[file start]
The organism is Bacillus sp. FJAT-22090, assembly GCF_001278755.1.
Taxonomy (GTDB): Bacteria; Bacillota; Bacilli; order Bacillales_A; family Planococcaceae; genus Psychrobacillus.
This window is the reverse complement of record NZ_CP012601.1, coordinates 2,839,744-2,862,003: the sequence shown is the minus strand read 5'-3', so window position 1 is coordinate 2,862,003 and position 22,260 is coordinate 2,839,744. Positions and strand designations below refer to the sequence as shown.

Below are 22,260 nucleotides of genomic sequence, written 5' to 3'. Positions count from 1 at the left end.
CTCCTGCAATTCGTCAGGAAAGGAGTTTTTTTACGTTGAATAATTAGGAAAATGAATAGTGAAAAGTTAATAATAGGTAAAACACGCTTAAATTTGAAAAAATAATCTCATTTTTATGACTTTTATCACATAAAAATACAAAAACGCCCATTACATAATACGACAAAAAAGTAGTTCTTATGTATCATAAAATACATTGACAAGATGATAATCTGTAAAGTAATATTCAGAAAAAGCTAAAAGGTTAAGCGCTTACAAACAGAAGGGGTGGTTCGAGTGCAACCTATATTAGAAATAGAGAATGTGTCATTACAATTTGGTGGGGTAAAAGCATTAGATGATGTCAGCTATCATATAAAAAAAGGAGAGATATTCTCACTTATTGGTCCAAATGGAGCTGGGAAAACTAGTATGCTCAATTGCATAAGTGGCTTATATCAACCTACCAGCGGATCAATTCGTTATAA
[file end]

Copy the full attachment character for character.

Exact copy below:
The organism is Bacillus sp. FJAT-22090, assembly GCF_001278755.1.
Taxonomy (GTDB): Bacteria; Bacillota; Bacilli; order Bacillales_A; family Planococcaceae; genus Psychrobacillus.
This window is the reverse complement of record NZ_CP012601.1, coordinates 2,839,744-2,862,003: the sequence shown is the minus strand read 5'-3', so window position 1 is coordinate 2,862,003 and position 22,260 is coordinate 2,839,744. Positions and strand designations below refer to the sequence as shown.

Below are 22,260 nucleotides of genomic sequence, written 5' to 3'. Positions count from 1 at the left end.
CTCCTGCAATTCGTCAGGAAAGGAGTTTTTTTACGTTGAATAATTAGGAAAATGAATAGTGAAAAGTTAATAATAGGTAAAACACGCTTAAATTTGAAAAAATAATCTCATTTTTATGACTTTTATCACATAAAAATACAAAAACGCCCATTACATAATACGACAAAAAAGTAGTTCTTATGTATCATAAAATACATTGACAAGATGATAATCTGTAAAGTAATATTCAGAAAAAGCTAAAAGGTTAAGCGCTTACAAACAGAAGGGGTGGTTCGAGTGCAACCTATATTAGAAATAGAGAATGTGTCATTACAATTTGGTGGGGTAAAAGCATTAGATGATGTCAGCTATCATATAAAAAAAGGAGAGATATTCTCACTTATTGGTCCAAATGGAGCTGGGAAAACTAGTATGCTCAATTGCATAAGTGGCTTATATCAACCTACCAGCGGATCAATTCGTTATAA